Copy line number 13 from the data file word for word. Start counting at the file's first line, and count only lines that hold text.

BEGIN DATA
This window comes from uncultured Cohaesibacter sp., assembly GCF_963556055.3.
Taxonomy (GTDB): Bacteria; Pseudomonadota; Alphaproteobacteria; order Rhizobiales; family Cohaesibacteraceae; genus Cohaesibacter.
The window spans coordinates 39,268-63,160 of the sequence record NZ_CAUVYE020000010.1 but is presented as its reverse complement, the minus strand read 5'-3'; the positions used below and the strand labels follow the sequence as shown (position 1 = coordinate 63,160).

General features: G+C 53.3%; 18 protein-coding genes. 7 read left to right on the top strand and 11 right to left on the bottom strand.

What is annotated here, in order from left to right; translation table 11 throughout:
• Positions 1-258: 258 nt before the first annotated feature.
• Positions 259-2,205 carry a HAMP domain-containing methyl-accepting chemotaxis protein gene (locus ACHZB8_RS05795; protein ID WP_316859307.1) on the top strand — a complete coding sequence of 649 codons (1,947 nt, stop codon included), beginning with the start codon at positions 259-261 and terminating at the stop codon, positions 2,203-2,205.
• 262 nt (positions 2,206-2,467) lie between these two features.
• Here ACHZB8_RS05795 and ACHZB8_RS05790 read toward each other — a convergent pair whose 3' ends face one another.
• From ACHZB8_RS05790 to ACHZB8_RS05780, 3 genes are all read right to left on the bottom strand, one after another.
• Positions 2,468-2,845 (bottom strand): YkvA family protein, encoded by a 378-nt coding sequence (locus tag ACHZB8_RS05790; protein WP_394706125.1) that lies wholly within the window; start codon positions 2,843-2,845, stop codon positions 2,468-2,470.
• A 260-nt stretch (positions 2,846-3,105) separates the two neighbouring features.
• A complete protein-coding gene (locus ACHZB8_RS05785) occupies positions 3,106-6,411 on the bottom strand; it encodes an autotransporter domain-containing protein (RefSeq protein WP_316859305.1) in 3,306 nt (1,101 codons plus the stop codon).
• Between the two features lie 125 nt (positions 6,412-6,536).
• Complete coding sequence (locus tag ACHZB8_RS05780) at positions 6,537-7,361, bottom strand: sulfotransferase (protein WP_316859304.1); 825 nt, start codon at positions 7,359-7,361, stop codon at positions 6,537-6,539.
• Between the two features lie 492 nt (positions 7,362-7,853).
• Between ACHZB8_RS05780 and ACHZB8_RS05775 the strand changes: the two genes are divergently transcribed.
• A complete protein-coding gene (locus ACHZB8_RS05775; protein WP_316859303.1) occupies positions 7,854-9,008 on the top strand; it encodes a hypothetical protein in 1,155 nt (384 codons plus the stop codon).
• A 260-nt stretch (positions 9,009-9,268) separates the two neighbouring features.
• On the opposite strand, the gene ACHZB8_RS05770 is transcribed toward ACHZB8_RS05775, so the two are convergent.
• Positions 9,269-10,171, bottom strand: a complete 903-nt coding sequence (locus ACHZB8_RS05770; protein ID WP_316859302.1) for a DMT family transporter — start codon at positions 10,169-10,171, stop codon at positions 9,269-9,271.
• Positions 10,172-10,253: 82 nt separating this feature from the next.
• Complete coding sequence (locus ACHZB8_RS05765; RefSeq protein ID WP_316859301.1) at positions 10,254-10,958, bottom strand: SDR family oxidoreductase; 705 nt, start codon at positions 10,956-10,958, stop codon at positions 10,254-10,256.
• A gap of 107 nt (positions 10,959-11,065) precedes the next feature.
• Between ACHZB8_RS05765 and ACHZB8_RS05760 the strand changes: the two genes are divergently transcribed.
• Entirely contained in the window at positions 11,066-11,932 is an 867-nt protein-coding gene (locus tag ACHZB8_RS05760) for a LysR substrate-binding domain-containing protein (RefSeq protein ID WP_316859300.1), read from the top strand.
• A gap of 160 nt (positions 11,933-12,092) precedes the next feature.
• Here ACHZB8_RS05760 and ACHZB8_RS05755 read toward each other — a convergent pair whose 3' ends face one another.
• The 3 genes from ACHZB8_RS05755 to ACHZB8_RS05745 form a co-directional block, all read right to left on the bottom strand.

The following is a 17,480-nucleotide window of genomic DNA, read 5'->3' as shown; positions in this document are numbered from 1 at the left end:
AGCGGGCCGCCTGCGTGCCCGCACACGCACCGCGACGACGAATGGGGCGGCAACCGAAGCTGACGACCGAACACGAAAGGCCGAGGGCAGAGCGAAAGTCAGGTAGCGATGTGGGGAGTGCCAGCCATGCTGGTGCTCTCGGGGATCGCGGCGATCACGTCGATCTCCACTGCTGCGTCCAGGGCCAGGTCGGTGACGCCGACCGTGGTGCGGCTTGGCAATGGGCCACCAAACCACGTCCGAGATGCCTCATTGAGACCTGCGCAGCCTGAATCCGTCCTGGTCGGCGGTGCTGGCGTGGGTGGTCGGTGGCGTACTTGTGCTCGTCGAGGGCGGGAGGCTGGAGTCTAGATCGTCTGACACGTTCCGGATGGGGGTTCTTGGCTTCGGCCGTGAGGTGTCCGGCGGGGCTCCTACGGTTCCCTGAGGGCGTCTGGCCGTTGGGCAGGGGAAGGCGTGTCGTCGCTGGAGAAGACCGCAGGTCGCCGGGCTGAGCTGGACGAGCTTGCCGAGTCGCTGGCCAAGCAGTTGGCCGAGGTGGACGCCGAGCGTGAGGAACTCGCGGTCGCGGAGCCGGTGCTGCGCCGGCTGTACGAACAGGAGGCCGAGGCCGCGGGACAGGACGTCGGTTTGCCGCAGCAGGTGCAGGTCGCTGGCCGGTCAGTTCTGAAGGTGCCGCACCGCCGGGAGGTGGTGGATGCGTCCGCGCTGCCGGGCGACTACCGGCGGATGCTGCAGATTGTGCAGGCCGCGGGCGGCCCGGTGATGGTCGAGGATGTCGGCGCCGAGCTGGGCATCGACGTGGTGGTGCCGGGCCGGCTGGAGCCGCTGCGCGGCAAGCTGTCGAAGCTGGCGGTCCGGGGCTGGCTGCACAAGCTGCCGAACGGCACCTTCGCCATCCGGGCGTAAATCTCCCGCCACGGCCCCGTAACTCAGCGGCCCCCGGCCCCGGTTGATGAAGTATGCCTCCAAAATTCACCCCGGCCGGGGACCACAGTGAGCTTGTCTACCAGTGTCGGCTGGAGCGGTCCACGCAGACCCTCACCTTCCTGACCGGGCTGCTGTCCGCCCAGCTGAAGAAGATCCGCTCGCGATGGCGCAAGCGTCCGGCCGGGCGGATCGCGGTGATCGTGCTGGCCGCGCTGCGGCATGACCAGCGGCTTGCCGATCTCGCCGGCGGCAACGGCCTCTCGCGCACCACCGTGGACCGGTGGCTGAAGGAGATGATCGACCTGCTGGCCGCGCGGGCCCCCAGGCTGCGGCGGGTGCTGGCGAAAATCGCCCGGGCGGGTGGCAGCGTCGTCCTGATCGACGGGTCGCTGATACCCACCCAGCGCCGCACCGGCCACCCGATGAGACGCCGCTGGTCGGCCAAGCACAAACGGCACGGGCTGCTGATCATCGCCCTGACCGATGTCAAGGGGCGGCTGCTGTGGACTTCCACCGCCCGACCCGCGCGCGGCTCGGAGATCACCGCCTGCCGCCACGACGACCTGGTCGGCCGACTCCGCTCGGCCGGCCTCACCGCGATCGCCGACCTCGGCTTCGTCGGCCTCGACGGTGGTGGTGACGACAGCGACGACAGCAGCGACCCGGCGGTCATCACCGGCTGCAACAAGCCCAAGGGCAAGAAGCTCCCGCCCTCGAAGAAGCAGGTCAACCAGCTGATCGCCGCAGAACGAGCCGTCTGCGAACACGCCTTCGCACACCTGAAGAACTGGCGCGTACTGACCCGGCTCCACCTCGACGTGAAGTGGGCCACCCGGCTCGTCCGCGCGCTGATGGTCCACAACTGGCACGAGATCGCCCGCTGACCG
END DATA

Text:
• A complete protein-coding gene (locus ACHZB8_RS05785) occupies positions 3,106-6,411 on the bottom strand; it encodes an autotransporter domain-containing protein (RefSeq protein WP_316859305.1) in 3,306 nt (1,101 codons plus the stop codon).